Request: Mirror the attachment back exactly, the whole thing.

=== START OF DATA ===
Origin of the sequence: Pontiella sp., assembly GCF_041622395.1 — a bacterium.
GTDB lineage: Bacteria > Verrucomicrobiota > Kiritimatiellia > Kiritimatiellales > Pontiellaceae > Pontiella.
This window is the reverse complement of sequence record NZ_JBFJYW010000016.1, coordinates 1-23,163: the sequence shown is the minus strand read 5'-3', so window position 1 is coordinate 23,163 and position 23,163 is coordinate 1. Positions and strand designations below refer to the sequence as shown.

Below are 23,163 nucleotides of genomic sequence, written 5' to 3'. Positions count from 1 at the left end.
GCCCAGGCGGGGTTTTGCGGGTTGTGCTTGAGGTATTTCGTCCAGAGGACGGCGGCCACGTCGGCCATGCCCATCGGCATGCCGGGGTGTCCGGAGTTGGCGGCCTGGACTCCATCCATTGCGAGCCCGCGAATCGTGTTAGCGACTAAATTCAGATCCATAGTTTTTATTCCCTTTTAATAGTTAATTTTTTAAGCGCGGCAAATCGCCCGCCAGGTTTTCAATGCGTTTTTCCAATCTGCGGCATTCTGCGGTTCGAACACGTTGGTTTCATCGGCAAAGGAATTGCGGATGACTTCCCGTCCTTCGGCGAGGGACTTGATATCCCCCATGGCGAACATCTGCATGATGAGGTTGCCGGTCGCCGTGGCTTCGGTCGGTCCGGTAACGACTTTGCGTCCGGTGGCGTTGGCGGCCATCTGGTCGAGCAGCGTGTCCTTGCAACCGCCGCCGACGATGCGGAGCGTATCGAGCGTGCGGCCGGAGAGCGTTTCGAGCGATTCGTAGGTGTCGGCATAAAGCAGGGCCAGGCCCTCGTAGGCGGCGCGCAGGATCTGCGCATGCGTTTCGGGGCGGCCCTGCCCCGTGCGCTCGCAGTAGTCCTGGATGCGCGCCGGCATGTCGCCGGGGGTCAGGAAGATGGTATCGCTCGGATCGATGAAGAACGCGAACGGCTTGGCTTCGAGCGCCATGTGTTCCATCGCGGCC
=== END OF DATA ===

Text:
Origin of the sequence: Pontiella sp., assembly GCF_041622395.1 — a bacterium.
GTDB lineage: Bacteria > Verrucomicrobiota > Kiritimatiellia > Kiritimatiellales > Pontiellaceae > Pontiella.
This window is the reverse complement of sequence record NZ_JBFJYW010000016.1, coordinates 1-23,163: the sequence shown is the minus strand read 5'-3', so window position 1 is coordinate 23,163 and position 23,163 is coordinate 1. Positions and strand designations below refer to the sequence as shown.

Below are 23,163 nucleotides of genomic sequence, written 5' to 3'. Positions count from 1 at the left end.
GCCCAGGCGGGGTTTTGCGGGTTGTGCTTGAGGTATTTCGTCCAGAGGACGGCGGCCACGTCGGCCATGCCCATCGGCATGCCGGGGTGTCCGGAGTTGGCGGCCTGGACTCCATCCATTGCGAGCCCGCGAATCGTGTTAGCGACTAAATTCAGATCCATAGTTTTTATTCCCTTTTAATAGTTAATTTTTTAAGCGCGGCAAATCGCCCGCCAGGTTTTCAATGCGTTTTTCCAATCTGCGGCATTCTGCGGTTCGAACACGTTGGTTTCATCGGCAAAGGAATTGCGGATGACTTCCCGTCCTTCGGCGAGGGACTTGATATCCCCCATGGCGAACATCTGCATGATGAGGTTGCCGGTCGCCGTGGCTTCGGTCGGTCCGGTAACGACTTTGCGTCCGGTGGCGTTGGCGGCCATCTGGTCGAGCAGCGTGTCCTTGCAACCGCCGCCGACGATGCGGAGCGTATCGAGCGTGCGGCCGGAGAGCGTTTCGAGCGATTCGTAGGTGTCGGCATAAAGCAGGGCCAGGCCCTCGTAGGCGGCGCGCAGGATCTGCGCATGCGTTTCGGGGCGGCCCTGCCCCGTGCGCTCGCAGTAGTCCTGGATGCGCGCCGGCATGTCGCCGGGGGTCAGGAAGATGGTATCGCTCGGATCGATGAAGAACGCGAACGGCTTGGCTTCGAGCGCCATGTGTTCCATCGCGGCC